Controversy still swirls around Perry's presentation of the President's letter. It is known that in addition to the President's letter, Commodore Perry presented letters he had written. This is not disputed. However, in a recent junior high school textbook in Japan, it is asserted that Perry presented a letter and a white flag(s), threatening attack if the Japanese did not allow trade. Raising the white flag would be a signal to Perry that trade would be allowed. The historical support for this assertion is currently questioned and this has opened an academic debate know as the "White Flag" controversy. The support for this assertion appears to be founded only on a Japanese account of the letter (not the actual letter itself). Apparently the actual letter has not been produced nor is there a record of it in US historical records or documents. The "White Flag" letter is set forth in Meiji Japan through Contemporary Sources, 1844-1882, Volume 2, 1844-1882 (more information here), which was compiled and published by the Centre for East Asian Cultural Studies, The Toyo Bunko, Japan. The letter from Perry dated July 14, 1853 allegedly stated "If in such situation you seek for a reconciliation, you should put up the white flag that we have recently presented to you, and we would accordingly stop firing and conclude peace with you...." (Item No. II-C which is attributed to a 1910 publication). The same book presents a letter by Tokugawa Nariaki dated August 7, 1853. Nariaki was a staunch advocate of resisting, by military force if necessary, the American requests. In his letter Nariaki observed "The American barbarians who came this time were fully cognizant of our prohibitions, yet they arrived at Uranga, presented a white flag to signify the will to conclude peace, forcibly offered a request [for trade]...." (Item No II-E). Nariaki's account of the white flag is probably the most accurate. In his work titled "Passing the Rubicon," Wilhelm Heine depicts an American survey boat with a large white flag at the bow. This was during the period just prior to the first landing and presentation of the President's letter. Perhaps during the first landing a white flag was similarly shown (displayed) in order to demonstrate that the military forces landing did so with peaceful intentions. The letter dated July 7, 1853 from Commodore Perry is reproduced in the Narrative. However, this is not the "White Flag" letter.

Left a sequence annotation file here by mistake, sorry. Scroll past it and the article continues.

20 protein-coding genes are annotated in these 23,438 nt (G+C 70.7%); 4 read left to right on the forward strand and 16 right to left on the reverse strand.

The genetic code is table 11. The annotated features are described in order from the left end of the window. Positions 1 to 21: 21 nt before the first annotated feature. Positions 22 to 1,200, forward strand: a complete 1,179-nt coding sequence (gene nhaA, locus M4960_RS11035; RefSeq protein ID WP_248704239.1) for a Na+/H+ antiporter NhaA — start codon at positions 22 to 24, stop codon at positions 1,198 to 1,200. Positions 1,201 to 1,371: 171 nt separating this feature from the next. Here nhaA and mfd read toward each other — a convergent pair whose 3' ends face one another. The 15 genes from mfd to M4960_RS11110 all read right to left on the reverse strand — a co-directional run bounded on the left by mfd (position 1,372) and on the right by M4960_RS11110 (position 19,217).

Dr. Williams was the expeditions "first interpreter" and the man that Perry hand picked to be his advisor and interpreter. You would expect that he would be aware of the "White Flag" letter. You would expect that such a letter would have been mentioned or recorded by Williams. It was not despite the fact that in this private journal, Williams was often critical of Commodore Perry and the American tactics in general.

In the negotiations regarding the receiving of the President's letter one reference is made to a "white flag."

Friday, July 9th. ....The originals of the letter and credence were then shown to them [officials from Uraga headed by Yezaimon], and also a package containing the translations; they showed little or no admiration at them, but wished to know the reason for sending four ships to carry such a box and letter to the Emperor.... They were clearly informed of the meaning of a white flag, and also that visits were out of season til after the flags were hoisted in the morning. (at page 51)

In my opinion, this comment by Dr. William's does not support or buttress the basic proposition of the "White Flag" controversy. Just a few days later American survey boats were to be in Uraga bay under a white flag and it would seem reasonable to ensure that the Japanese understood the significance of the white flag. It does not seem reasonable that in the same sentence Williams would note the Japanese were admonished not to visit the ships too early in the morning and, by the way, if you don't show us a white flag we will unleash a major military attack.


Cover of TASJ, Volume XXXVII, Part II, 1910 Portrait of Commodore Perry with autograph of Sanjo Nai-daijin, then Prime Minister, and Shozan Sakuma Frontispiece - Precedes the "Prefatory Note" Dr. S. Wells Williams (From a Japanese print of the period.) After page ix, Follows the "Prefatory Note" Title Page for S. Wells Williams Journal Commodore Perry's Landing at Kurahama, 14th July, 1853. After page 58 [Title is probably in error. This illustration is a variation of a lithograph in the Government Narrative titled "Com. Perry Paying his Farewell Visit to the Imperial Commissioners at Simoda." That event actually took place June 3, 1854. To see that lithograph, click here]. View of Yokohama Harbour when Commodore Perry was first sighted. (From a Japanese print of the period.) After page 114 [Note the drawing shows 9 ships in the harbor. Perry first arrived with 8 ships. After several days, a 9th ship joined the assembled squadron. For more information on the ships of the squadron at the second landing, click here].